It appears that the UN is much more willing to engage with and respond to human-rights experts than it is with the cholera victims and their legal representatives. In many respects, that is the most shocking discovery of the entire process: the UN feels more obliged to respond fully to independent experts than it does to the individuals affected by the epidemic.
Since October 2010, 731,880 cholera cases and 8,741 related deaths have been recorded through February 2015. The national cumulative death rate remains at 1.2 percent.
The four human-rights experts who wrote to Ban are part of the special procedures system in the UN human-rights machinery. Special procedures mandate holders are human-rights experts who are unpaid and undertake their duties part time; their independence from the UN and from states enables them to have legitimacy and credibility in their fact-finding, reporting, recommendations and other functions. The independence of mandate holders, combined with their significant expertise, makes them the crown jewel of the UN human-rights mechanisms.
The letter was written and signed by the experts on adequate housing (Leilani Farha); safe drinking water and sanitation (Catarina de Albuquerque); health (Dainius Puras); and Haiti itself (Gustavo Gallon). All four experts raised serious concerns and questions about the violations of Haitians’ human rights caused by the outbreak and failure to eradicate cholera in their country. All four also raised serious concerns and questions about the UN actions and failures to remedy the situation or provide redress to victims.
Ban, despite producing a lengthy response to the letter, failed to adequately address many of the crucial issues raised by the experts and by legal experts acting on behalf of the cholera victims. In particular, the UN has still not addressed the issue of victims’ right to a remedy and continues to insist that it was not responsible for systemic weaknesses and failures that took place on its watch.
The facts are well known. Cholera was introduced by Nepalese peacekeepers who had been inadequately tested for the disease despite the high incidence of cholera in Nepal. Cholera spread through raw feces flowing from a UN peacekeeping camp directly into a tributary of the Artibonite River in Haiti — a river that hundreds of thousands of people rely upon daily for drinking water and for bathing. The UN failed to contain the disease, with vaccination attempts occurring too late and not in sufficient numbers.
Not only have thousands of people have died and hundreds been infected, infections are still being recorded today. The number of cases and deaths registered in 2015 so far are actually higher than those recorded in the same period of 2014 and of 2012, says the World Health Organization.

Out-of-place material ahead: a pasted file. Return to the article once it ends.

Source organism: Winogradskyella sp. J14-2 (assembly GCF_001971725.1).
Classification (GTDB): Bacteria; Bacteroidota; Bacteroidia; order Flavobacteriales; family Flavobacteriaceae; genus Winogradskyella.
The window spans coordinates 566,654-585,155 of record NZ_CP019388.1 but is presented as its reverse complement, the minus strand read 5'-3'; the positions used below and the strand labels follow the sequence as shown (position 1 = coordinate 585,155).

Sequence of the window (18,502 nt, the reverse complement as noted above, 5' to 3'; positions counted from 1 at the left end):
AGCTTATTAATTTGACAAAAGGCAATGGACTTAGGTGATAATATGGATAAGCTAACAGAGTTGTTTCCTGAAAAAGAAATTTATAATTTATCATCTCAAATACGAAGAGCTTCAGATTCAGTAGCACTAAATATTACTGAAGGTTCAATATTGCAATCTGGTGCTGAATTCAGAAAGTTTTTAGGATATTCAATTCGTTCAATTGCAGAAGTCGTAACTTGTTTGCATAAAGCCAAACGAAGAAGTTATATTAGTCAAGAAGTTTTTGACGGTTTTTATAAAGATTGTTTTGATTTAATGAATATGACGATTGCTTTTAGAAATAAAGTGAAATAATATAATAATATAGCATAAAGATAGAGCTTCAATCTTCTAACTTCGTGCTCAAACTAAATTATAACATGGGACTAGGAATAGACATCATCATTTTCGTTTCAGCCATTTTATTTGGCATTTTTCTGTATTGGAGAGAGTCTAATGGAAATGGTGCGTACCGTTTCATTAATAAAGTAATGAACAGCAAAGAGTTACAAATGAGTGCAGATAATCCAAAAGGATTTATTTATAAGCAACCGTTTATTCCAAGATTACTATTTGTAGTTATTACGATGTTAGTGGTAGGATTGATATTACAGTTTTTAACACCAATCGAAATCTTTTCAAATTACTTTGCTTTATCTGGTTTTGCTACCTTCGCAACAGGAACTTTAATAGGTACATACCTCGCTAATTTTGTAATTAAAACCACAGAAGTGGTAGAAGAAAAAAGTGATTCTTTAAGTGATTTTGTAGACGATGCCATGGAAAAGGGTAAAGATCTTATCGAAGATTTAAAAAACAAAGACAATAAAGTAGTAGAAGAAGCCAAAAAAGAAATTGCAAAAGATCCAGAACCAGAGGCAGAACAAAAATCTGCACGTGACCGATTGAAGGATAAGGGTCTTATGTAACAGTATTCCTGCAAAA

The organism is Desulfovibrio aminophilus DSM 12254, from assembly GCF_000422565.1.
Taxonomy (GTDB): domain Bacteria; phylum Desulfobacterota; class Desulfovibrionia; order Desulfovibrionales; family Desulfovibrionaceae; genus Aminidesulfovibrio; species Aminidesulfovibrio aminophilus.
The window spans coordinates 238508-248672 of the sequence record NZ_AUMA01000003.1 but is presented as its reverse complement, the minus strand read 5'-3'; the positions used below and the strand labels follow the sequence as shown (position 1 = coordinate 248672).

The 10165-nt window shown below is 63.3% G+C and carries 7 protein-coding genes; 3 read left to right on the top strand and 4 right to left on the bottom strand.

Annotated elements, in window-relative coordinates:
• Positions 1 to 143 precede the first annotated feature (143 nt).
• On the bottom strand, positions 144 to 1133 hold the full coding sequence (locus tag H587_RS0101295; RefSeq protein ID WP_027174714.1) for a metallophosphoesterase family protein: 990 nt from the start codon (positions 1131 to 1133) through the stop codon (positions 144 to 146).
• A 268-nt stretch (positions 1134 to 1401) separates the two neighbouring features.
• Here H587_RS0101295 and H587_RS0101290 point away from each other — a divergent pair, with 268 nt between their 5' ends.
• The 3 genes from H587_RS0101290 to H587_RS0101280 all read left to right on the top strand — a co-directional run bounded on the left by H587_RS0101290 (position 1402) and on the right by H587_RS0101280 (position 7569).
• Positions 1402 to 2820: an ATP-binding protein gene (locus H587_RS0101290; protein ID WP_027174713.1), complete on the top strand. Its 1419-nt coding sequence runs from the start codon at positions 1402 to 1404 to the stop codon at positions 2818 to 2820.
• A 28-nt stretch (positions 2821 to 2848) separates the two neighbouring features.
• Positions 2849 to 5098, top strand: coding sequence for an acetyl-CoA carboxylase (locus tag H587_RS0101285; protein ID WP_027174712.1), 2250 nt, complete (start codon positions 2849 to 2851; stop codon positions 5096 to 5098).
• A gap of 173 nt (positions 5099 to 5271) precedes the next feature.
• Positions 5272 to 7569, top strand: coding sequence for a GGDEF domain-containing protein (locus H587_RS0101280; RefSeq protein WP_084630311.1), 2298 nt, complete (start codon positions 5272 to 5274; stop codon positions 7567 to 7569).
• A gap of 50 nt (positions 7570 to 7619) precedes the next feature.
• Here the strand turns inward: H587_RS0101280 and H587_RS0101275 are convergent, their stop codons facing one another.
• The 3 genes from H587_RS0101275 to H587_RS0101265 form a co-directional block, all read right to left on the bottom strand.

The UN has steadfastly refused to set up commissions or boards to hear victims’ claims and has relied on absolute immunity as a shield from such claims being brought before the New York District Court.
It is clear from this latest leak of information that the UN is widely viewed as being not only liable for private law claims but also for human-rights violations. When the UN acts as a hybrid sovereign power in a country through a peacekeeping mission that is assuming state functions or roles, it must and should be held liable for human-rights violations in the same way that a state would be held liable. As cutting-edge legal academics are also insisting, the UN was for all intents and purposes the sovereign power (in all but name) during that time.
The allegation letter provided by the four independent human-rights experts demonstrates that the UN is in over its head if it thinks it can continue to ignore calls for justice for Haiti’s cholera victims. Just as an abusive government will eventually be held to account for violating rights and subjugating people, so too will the UN be held accountable for doing the same in Haiti.
[This essay was updated on April 23 to add the names of the four rights experts.]
Tags: Catarina de Albuquerque, cholera and Haiti, Dainius Puras, Gustavo Gallon, human-rights violations in Haiti, Leilani Farha, MINUSTAH, UN human-rights letter Haiti, UN response to cholera allegations, UN Secretary-General and cholera in Haiti, UN special rapporteurs, World Health Organization cholera rates